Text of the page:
March 31, 2017 -- Overall cancer death rates continued to decline from 2010 to 2014, the latest period examined in the American Cancer Society's (ACS) annual report on cancer, the ACS said in a statement accompanying a report in the Journal of the National Cancer Institute.
From 2010 to 2014, the overall cancer death rate fell by 1.8% per year in men, 1.4% per year in women, and 1.6% per year in children. Cancer death rates decreased during the four-year period for 11 of the 16 most common types of cancer in men and for 13 of the 18 most common types of cancer in women, including lung, colorectal, female breast, and prostate cancers, the report stated (JNCI, March 31, 2017).
At the same time, death rates increased for cancers of the liver, pancreas, and brain in men, and they also rose for liver and uterine cancer in women. Cancer incidence rates, or rates of new cancers, fell among men but only stabilized in women during the period of 1999 to 2013.
The authors attributed the decline to improvements in early detection and treatment, as well as reductions in tobacco use. But some 40 million American adults still smoke, and smoking remains the leading cause of cancer death.
The report includes a special section that focuses this year on cancer survival, expressed as a percentage. This section showed that survival for several -- but not all -- cancer types improved significantly for both early- and late-stage disease, while varying significantly by race, ethnicity, and state.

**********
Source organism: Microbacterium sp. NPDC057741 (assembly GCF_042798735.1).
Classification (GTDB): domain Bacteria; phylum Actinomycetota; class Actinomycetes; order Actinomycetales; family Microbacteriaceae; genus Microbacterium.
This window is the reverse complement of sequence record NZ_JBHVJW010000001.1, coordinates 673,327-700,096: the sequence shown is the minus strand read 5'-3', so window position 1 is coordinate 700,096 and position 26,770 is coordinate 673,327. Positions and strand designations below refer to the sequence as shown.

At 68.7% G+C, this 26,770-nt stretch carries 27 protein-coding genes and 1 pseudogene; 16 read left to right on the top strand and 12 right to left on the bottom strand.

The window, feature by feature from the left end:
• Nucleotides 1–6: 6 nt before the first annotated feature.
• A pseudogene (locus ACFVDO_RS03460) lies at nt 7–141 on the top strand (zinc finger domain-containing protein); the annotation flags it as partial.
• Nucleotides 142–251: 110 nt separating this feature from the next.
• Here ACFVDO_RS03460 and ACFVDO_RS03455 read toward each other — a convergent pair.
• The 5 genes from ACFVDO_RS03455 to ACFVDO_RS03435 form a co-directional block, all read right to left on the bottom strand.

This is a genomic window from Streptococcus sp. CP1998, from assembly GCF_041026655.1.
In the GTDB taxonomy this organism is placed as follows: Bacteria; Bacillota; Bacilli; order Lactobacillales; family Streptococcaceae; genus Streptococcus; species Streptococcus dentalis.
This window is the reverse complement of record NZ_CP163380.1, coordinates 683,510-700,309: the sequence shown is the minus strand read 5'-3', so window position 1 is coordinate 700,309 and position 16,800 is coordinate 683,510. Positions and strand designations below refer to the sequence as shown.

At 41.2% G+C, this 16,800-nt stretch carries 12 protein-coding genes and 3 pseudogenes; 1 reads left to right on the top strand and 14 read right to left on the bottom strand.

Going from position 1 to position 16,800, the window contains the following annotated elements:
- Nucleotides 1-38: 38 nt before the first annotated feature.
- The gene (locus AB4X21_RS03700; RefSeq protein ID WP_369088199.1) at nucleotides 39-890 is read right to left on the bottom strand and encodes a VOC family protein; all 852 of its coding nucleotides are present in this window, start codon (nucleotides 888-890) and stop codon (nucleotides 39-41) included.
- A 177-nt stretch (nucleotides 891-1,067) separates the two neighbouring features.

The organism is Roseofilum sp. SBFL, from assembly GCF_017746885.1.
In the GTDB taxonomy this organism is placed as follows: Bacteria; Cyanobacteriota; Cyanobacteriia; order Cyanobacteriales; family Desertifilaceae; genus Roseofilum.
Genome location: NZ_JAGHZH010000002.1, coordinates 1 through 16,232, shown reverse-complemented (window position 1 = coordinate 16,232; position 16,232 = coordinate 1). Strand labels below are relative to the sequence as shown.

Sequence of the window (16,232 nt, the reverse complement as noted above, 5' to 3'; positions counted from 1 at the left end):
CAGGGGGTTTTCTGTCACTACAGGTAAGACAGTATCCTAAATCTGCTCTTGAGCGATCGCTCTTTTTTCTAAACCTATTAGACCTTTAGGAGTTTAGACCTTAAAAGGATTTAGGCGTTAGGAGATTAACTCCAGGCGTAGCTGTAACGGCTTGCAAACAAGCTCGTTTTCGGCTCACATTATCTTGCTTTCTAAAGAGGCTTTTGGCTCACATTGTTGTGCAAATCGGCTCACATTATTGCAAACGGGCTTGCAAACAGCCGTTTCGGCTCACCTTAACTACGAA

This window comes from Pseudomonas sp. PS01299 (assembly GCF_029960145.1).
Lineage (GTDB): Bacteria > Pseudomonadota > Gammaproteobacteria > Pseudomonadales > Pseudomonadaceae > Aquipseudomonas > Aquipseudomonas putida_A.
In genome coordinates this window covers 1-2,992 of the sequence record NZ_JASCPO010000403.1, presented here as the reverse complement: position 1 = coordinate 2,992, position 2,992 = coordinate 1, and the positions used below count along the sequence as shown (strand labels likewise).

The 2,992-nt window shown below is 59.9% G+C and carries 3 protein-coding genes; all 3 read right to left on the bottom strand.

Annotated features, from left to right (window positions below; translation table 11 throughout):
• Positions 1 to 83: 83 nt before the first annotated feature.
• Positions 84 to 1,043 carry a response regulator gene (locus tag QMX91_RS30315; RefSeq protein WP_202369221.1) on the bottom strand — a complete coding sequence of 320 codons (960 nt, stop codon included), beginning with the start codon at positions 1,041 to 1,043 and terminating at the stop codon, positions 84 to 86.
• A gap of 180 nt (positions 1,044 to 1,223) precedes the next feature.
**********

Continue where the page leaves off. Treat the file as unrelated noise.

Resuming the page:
"While trends in death rates are the most commonly used measure to assess progress against cancer, survival trends are also an important measure to evaluate progress in improvement of cancer outcomes," said the study's lead author, Ahmedin Jemal, PhD, from the ACS, in a statement.
Since the last time this type of information was included in 2004, survival has improved for almost all cancers at almost all stages of diagnosis. At the same time, survival remains very low for some types of cancer and for most cancers diagnosed at advanced stages, he added.
For example, five-year survival for cancers diagnosed in 2006-2012 increased significantly compared with the same cancer types in 1975-1977, except for cancers of the cervix and uterus. The single greatest increases in survival, 25% and higher, were seen in prostate and kidney cancers, as well as for non-Hodgkin's lymphoma, myeloma, and leukemia, according to the report.
|Cancer survival rates, 2006-2012|
|Cancers with highest survival rates|
|Cancers with lowest survival rates|
Even though five-year survival rates improved for both whites and blacks for most cancer types, racial disparities for many common cancers have persisted -- and may have even increased -- for prostate cancer and female breast cancer.
More attention and resources are needed to identify important risk factors for common cancers, such as colorectal, breast, and prostate, and greater efforts are needed to understand the increasing incidence trends in uterine, female breast, and pancreatic cancers, the authors noted.